Indoor Environmental Quality (IEQ) is a broad term that describes occupant comfort in the built environment. Where the term Indoor Air Quality characterizes the condition of the air inside a building, IEQ goes further and includes sound, vibration, lighting and other variables that can impact the comfort of building occupants. G2 is equipped to assist our clients in making sure IEQ issues are addressed in a thorough, relevant and cost-effective manner.
G2 scrutinizes results to provide our clients with accurately-defined conclusions.
Indoor Environmental Quality complaints are common in the workplace, and can be costly to a business if not properly addressed. Worker grievances, whether founded or not, can reduce productivity, invite regulatory pressure and even litigation. Common complaints from workers in the built environment include:
- Chronic or high frequency of upper respiratory illnesses
- Sore throat
- Eye irritation
- Runny nose or congestion
- Dry skin
- Allergy-like symptoms
These, and others, can be assembled into a group of medical symptoms called Building Related Illness (BRS). The individual exhibiting these symptoms are said to have Sick Building Syndrome (SBS). Typically these symptoms abate when the worker is away from the building.
Certain risk factors have be found to have a consistent or mostly consistent association with BRS. These include:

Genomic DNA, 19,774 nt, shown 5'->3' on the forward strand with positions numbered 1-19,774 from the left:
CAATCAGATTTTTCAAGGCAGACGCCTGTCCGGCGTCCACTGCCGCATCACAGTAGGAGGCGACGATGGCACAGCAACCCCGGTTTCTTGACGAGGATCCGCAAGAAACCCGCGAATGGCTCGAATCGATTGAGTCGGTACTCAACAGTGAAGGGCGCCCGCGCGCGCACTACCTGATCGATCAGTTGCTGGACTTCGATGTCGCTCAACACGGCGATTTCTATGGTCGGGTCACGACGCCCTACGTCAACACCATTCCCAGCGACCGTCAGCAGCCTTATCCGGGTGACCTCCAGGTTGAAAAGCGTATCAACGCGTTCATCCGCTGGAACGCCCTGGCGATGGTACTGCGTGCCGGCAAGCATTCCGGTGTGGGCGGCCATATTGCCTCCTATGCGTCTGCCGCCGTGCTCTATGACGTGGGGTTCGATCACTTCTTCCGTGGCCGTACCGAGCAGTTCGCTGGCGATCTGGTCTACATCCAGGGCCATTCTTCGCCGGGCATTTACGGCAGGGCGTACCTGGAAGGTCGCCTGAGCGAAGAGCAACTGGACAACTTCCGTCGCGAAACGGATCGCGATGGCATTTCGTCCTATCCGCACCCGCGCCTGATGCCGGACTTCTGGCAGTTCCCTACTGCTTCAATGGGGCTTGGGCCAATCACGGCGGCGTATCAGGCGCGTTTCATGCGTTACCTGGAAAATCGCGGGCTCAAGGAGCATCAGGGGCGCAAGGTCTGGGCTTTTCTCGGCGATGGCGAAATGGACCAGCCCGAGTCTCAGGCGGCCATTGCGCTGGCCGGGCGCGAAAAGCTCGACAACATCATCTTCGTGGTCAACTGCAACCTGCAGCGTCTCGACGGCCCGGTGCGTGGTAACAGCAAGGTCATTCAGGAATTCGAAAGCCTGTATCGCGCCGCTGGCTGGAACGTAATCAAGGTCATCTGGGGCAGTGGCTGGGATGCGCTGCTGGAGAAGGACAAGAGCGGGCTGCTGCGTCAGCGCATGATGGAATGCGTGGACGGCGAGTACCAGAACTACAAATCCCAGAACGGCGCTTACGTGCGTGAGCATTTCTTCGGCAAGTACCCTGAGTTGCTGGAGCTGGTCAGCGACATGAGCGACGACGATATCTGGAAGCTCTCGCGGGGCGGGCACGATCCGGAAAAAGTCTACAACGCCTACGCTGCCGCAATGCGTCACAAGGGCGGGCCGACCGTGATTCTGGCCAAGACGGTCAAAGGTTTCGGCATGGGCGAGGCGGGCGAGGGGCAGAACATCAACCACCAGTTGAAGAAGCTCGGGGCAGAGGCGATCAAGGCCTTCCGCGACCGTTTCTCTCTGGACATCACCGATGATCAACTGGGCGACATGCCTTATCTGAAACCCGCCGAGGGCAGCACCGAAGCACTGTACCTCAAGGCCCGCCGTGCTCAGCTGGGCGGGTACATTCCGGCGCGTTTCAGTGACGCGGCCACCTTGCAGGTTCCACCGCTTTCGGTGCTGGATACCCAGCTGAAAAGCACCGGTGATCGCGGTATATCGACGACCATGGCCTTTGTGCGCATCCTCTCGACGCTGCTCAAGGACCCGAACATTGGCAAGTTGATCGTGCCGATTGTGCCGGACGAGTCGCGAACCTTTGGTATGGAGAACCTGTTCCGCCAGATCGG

- Facilities with air conditioning
- Workers with allergies
- Job Stress
- Job Dissatisfaction
- Workers with Asthma
- Low ventilation rate
- High worker density
- Facilities with carpeting
There are many risk factors that have an inconsistent association with BRS, ranging from temperature, to dust, to volatile organic compounds (VOCs). G2 Consultants can quickly determine whether complaints are due to worker dissatisfaction issues, or if there are legitimate environmental concerns in the workplace that need to be addressed.
If legitimate environmental concerns are suspected, G2 Consultants will first form a hypothesis as to the likely contributors to the reported symptoms. The next step is to test the hypothesis, potentially through field sampling and the use of direct-read instrumentation. Once the samples are analyzed and the results scrutinized, a proper conclusion can be given.